Tuesday, August 9, 2016

A weird encounter with Jehovah's Witnesses

On a recent Saturday, some Jehovah's Witnesses came by my house and the discussion I had seemed rather odd. For starters, it looked like at least four people came, but two people just sat in the vehicle they came in the entire time. I didn't ask about that, so perhaps they were just rotating? I've gone door-to-door for political canvasing; it's not something I find enjoyable, so I could see taking a break if I were with a larger group.

As for the two people I did talk with, Cliff and Joanne (I believe were their names), Cliff did most of the talking. And I wouldn't call what he did much more than talk. He never really made a case for anything he was saying. Rather, his talking-points were the types of points that may cause people to cave into their ignorance. Basically, he was asking questions about how something may have came to be, with the idea being that, because I don't have an answer, I should then assume a god is responsible. I'm wiser than that, so his talking points did not move me at all.

For some examples, the very first "point" he tried to make related to this idea that the Bible is still a best-seller, despite all the attacks that have been made against it. He asked if I thought something might be behind this. The idea here is that there is supposedly no way the Bible could have survived through history if it was not, at the very least, divinely inspired. (Some may go further and claim that a god has been protecting the Bible.) Next he went to verses in Revelation about Armageddon. He was suggesting that the verse was talking about our present day and asked how the author could have known this was going to happen. For kicks, here are the two verses, Revelation 16:13-14: "Then I saw three impure spirits that looked like frogs; they came out of the mouth of the dragon, out of the mouth of the beast and out of the mouth of the false prophet. They are demonic spirits that perform signs, and they go out to the kings of the whole world, to gather them for the battle on the great day of God Almighty." Your guess is probably as good as mine as to how that is supposed to relate to the present day.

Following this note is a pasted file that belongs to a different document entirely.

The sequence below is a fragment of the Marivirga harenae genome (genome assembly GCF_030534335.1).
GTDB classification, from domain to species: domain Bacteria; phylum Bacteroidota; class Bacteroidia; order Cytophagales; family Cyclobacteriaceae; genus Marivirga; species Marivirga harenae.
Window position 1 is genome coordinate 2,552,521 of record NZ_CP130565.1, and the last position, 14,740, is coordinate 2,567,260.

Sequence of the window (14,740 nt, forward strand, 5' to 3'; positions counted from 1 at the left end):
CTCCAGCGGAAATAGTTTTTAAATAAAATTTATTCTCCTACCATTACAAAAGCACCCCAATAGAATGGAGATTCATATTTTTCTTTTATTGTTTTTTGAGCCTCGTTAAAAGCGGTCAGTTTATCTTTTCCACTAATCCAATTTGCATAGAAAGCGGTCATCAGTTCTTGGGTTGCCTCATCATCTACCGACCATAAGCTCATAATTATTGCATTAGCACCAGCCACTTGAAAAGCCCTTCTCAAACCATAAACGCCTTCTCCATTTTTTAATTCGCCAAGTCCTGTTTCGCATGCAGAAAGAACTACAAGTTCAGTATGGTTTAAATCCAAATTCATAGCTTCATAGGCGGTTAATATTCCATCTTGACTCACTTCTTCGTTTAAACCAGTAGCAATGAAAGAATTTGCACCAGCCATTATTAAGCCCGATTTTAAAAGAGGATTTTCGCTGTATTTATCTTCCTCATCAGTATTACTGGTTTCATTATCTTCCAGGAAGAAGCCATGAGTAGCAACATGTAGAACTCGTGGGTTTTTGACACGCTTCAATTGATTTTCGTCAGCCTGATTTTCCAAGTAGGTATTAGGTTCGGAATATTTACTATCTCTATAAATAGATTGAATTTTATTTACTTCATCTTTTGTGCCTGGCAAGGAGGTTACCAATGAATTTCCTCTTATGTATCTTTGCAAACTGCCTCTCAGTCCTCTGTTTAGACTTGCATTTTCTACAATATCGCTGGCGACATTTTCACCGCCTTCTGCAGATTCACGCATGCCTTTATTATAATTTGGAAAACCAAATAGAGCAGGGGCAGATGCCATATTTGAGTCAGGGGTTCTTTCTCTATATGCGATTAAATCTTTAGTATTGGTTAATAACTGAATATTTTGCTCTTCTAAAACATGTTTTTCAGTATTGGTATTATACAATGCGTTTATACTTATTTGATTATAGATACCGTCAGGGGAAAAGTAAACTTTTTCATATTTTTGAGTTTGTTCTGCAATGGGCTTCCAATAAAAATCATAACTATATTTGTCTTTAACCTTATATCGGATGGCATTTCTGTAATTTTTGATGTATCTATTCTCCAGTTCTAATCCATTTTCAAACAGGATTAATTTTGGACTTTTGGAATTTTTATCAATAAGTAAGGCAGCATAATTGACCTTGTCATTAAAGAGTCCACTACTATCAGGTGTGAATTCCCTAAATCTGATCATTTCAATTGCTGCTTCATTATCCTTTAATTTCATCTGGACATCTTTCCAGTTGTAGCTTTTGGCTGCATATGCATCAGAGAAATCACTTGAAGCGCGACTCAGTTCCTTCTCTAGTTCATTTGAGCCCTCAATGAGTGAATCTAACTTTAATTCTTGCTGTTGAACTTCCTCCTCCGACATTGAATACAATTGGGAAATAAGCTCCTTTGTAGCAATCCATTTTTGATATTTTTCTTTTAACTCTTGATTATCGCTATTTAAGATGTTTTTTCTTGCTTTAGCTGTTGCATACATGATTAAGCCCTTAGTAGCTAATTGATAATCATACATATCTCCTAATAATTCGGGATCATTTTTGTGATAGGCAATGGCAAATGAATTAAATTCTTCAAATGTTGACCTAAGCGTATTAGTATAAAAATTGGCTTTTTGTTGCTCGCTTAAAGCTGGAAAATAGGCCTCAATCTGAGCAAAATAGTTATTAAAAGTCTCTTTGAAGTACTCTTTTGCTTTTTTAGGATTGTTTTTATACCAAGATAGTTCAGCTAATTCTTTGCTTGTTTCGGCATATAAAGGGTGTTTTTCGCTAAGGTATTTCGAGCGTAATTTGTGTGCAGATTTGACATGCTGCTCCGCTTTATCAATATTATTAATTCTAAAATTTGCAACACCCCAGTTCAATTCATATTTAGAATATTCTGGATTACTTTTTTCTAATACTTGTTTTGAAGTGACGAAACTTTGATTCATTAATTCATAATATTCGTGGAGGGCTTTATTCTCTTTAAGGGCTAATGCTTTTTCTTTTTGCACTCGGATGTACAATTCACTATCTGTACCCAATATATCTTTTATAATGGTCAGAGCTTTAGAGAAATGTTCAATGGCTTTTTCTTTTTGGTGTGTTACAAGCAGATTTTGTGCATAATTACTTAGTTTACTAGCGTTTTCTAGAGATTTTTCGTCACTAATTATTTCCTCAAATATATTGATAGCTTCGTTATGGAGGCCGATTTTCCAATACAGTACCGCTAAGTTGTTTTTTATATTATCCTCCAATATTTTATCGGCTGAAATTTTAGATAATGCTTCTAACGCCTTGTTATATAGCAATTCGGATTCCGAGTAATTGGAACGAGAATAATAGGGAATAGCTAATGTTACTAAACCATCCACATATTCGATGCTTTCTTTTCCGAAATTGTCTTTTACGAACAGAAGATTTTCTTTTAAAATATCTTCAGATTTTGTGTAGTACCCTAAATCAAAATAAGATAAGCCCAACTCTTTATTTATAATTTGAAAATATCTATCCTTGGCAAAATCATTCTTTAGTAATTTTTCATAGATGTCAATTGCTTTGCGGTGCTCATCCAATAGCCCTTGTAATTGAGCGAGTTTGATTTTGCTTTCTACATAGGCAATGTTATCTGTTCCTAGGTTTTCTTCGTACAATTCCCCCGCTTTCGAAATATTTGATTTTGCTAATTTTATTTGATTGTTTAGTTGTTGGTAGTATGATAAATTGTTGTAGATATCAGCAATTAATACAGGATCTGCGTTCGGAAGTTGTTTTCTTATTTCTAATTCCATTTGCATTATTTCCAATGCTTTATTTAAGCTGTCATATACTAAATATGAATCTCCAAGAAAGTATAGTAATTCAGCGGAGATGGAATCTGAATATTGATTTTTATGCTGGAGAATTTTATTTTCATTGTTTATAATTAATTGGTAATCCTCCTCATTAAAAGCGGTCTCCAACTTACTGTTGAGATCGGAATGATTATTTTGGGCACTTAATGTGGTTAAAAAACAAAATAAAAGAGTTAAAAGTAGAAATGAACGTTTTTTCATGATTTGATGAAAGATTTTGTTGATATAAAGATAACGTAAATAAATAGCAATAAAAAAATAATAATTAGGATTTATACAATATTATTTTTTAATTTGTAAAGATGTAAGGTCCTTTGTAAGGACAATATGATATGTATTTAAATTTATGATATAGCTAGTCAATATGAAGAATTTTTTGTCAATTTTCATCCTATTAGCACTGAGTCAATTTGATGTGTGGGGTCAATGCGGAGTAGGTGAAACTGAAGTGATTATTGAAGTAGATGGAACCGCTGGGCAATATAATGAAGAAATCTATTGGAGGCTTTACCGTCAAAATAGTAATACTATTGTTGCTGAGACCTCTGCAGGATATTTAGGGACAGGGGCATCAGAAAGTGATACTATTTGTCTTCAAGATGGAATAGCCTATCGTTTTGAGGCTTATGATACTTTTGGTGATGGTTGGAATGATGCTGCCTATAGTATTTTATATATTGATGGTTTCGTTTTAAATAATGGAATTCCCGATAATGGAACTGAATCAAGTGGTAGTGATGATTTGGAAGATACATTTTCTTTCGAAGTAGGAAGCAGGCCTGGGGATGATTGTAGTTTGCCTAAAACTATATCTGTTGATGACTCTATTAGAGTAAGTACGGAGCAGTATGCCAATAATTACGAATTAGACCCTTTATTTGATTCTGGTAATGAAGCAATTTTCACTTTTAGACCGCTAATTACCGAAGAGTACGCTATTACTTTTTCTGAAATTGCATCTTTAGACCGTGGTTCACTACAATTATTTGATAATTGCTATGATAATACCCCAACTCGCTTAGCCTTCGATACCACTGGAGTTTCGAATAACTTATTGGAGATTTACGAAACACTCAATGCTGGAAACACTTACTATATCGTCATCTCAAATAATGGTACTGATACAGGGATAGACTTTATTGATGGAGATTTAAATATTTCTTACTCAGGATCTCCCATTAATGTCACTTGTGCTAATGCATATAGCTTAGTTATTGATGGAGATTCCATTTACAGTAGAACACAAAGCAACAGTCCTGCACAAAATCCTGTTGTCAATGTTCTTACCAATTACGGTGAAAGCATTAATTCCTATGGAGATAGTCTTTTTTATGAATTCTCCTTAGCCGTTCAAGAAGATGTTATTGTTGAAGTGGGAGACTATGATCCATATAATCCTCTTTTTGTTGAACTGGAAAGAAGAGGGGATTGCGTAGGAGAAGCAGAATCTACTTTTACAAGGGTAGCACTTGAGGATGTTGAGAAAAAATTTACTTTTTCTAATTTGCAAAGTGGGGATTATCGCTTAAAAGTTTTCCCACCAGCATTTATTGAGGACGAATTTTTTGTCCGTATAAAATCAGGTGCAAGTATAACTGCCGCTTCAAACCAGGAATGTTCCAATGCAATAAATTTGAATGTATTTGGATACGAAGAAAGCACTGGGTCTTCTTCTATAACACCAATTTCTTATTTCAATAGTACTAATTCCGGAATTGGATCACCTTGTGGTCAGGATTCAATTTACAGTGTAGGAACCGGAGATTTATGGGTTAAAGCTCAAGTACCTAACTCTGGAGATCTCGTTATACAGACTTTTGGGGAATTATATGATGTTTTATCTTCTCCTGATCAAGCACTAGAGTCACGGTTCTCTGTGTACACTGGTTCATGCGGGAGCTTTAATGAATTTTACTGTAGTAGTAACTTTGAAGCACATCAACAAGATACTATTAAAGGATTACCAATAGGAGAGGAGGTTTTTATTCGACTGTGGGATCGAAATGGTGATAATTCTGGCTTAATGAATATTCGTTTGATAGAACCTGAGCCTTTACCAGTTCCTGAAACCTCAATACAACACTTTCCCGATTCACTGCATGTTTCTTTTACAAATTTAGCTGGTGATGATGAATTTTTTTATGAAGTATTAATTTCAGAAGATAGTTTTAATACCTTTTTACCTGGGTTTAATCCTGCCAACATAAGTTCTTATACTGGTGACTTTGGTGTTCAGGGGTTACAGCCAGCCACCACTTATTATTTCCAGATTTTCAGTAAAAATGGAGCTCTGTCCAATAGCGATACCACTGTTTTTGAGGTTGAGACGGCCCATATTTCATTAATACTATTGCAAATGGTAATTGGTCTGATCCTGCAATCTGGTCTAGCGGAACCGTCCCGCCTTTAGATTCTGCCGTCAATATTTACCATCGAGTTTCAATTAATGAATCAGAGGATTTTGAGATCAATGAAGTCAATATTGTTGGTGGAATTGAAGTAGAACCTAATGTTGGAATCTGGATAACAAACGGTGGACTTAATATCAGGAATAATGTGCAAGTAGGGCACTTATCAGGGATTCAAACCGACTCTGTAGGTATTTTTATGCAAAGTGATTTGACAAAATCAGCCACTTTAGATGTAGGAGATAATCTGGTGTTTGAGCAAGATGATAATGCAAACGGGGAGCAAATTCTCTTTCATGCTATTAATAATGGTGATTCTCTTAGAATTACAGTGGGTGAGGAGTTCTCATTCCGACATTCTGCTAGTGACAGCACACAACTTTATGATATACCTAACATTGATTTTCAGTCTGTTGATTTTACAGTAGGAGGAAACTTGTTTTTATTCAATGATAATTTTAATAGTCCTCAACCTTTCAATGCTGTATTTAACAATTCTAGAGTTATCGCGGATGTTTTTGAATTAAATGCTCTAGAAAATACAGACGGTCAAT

Other talking-points he raised related to biology and cosmology. I can't even remember the stupid questions he asked, but what he was going for was trying to get me to think that there is no way the world could have come about naturally and, therefore, I should believe a supernatural being is responsible. I, of course, understand how bogus such thinking is and did not cave in.

This may have made the conversation weird. I wonder if I threw him off by not accepting his sales pitches, which left him struggling to decide which pitch to go to next. That said, I doubt he actually had any sort of argument and that's what I'm really interested in. This is where I failed in the conversation. If he wasn't going to present an argument by himself, I should have found a way to request that he present one. Also, there was one point where he asked if I believe everything I was taught in school. He, to little surprise, was out to get me to doubt the teachings of evolution. This was an opportunity for me to ask him how he goes about determining what is true and what is not. What is his methodology? Why should anyone believe that his methodology is actually reliable? I wonder if he actually had any methodology. If there is a next time, I'll have to do a better job on this.

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